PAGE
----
CFP: Symposium of Sound, Durham University – Deadline 14 June 2018

Call for Papers

‘The rest is silence’

Symposium of Sound

Durham University

3rd-4th September 2018

Keynote speakers and performers:

Professor Helen Abbott, Department of Modern Languages, University of Birmingham

Dr Edward Allen, Faculty of English, University of Cambridge

Aurélia Lassaque, bilingual poet and singer in French and Occitan

The Symposium of Sound is a two-day conference supported by Northern Bridge Doctoral Training Partnership. We invite abstracts for papers of twenty minutes in length on the theme of ‘sound’: its creation, imitation, and its relationship with language. Proposals may range across fields of study, with interdisciplinary approaches particularly welcome in areas such as literature, music, performance and creative practice, modern languages, and linguistics. Topics may include but are not limited to:

  • Utterance, verbal and non-verbal
  • Metre, rhythm, and rhyme
  • Timbre and voicing
  • Pitch and tone
  • Echo and imitation
  • Song and lyric in performance and on the page
  • Phonetics and phonology
  • Soundscapes and sounds in place
  • Orality and aurality
  • Dialect and vernacularity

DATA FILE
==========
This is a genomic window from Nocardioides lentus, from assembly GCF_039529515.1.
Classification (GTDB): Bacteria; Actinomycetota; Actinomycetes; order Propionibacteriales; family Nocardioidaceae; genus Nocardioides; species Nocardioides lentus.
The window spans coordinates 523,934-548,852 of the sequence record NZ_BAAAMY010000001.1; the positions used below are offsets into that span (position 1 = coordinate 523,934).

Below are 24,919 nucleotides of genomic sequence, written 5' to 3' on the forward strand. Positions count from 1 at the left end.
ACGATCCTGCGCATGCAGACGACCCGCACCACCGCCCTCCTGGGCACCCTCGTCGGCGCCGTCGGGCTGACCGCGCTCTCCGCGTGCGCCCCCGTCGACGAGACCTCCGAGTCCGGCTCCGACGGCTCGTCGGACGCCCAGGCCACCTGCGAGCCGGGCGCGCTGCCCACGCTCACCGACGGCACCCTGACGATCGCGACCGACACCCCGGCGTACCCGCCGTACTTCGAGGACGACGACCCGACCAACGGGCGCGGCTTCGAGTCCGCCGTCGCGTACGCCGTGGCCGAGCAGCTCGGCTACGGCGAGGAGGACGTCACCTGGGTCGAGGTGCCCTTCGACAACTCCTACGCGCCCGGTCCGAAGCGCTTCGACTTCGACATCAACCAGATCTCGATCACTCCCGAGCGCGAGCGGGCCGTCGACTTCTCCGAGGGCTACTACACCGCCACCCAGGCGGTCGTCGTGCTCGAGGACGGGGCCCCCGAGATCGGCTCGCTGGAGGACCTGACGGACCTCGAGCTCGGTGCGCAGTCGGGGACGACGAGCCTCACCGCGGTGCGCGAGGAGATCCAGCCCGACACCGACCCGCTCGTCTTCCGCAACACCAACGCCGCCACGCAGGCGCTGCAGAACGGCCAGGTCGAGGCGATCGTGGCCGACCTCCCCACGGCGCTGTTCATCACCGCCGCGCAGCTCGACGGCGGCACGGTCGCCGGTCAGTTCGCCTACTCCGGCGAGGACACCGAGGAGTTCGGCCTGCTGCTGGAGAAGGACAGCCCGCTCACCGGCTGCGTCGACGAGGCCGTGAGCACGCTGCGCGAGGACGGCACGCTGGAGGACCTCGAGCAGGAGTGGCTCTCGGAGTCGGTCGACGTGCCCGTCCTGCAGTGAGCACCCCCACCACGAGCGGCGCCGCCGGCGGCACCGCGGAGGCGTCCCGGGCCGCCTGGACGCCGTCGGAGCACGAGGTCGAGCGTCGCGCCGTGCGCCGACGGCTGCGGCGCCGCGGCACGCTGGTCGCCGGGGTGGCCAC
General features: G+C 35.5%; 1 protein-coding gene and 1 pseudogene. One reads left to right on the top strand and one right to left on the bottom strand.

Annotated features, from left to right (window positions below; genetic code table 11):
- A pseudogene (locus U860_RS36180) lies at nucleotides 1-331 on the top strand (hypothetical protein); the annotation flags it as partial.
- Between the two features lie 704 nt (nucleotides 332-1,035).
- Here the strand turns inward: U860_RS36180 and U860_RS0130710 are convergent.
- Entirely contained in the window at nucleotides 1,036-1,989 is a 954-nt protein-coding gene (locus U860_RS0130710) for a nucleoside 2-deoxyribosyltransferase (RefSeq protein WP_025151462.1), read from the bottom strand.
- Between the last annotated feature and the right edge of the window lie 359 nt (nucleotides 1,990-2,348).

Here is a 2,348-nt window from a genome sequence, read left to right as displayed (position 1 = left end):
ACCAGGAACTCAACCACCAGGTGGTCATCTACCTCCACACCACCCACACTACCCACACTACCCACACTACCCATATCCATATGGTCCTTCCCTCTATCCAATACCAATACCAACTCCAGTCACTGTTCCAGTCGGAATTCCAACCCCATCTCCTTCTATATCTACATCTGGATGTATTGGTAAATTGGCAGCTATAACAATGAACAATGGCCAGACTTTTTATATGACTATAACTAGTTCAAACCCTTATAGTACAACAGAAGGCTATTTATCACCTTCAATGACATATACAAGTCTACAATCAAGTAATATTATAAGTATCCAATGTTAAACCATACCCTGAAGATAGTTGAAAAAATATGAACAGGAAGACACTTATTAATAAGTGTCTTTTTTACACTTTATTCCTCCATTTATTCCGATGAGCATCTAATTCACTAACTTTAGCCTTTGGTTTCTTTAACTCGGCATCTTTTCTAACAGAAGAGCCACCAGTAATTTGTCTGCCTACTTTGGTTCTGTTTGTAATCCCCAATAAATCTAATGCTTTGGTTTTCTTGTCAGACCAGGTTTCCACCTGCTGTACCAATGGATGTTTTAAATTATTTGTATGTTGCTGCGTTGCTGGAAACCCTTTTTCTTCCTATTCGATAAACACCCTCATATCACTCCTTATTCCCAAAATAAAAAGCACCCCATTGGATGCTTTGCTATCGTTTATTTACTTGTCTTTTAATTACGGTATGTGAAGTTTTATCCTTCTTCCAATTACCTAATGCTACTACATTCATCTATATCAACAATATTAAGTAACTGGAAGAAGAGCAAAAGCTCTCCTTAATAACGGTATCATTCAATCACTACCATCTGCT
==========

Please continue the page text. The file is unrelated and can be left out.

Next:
• Gossip, rumour and bruit
  • Noise
  • Sound media (including radio and film)
  • Repetition
  • Silence and the absence of sound

Please send abstracts of 250-300 words and a short biography to by 14th June 2018.

You can find further information on our conference website.

Keep up to date with the latest conference news by following us on Twitter on @sound_symposium and liking us on Facebook.

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BIRMAC: ‘Ruin/s’ Event ‘Ruining Preservation and Preserving the Ruins: Challenges in Archiving Sound Recordings’ 27 April, 6-8pm

Join us for a talk by Will Prentice, entitled, ‘Ruining Preservation and Preserving the Ruins: Challenges in Archiving Sound Recordings’ on Thursday, 27th April, 6-8pm in the Keynes Library.

Sound and audiovisual archives globally are facing a crisis, whereby recordings on many historical, once-common formats will be permanently lost if they are not digitised within a short number of years, perhaps as few as ten. What are the ramifications of this, for the archives themselves, for their users, and for our broader collective memory? And how confident can we feel about preserving our memory digitally anyway?

This talk will explore different forms of ruin, both potential and actual, in a sound archive, from the smallest digital bit-level error to catastrophic loss, and consider the complex relationship between preservation, creativity and ruin.

Will Prentice is primarily concerned with the preservation of sound & video recordings both new and old, and is currently Head of Technical Services, Sound & Vision at the British Library, where he has worked since 1999. He is a member of the Technical Committee of the International Association of Sound & Audiovisual Archives (IASA), and co-editor of the forthcoming revision of The Safeguarding of the Audio Heritage: Ethics, Principles and Preservation Strategy, to be published by IASA in 2017. He has a Masters degree in Ethnomusicology from Goldsmiths College, London.

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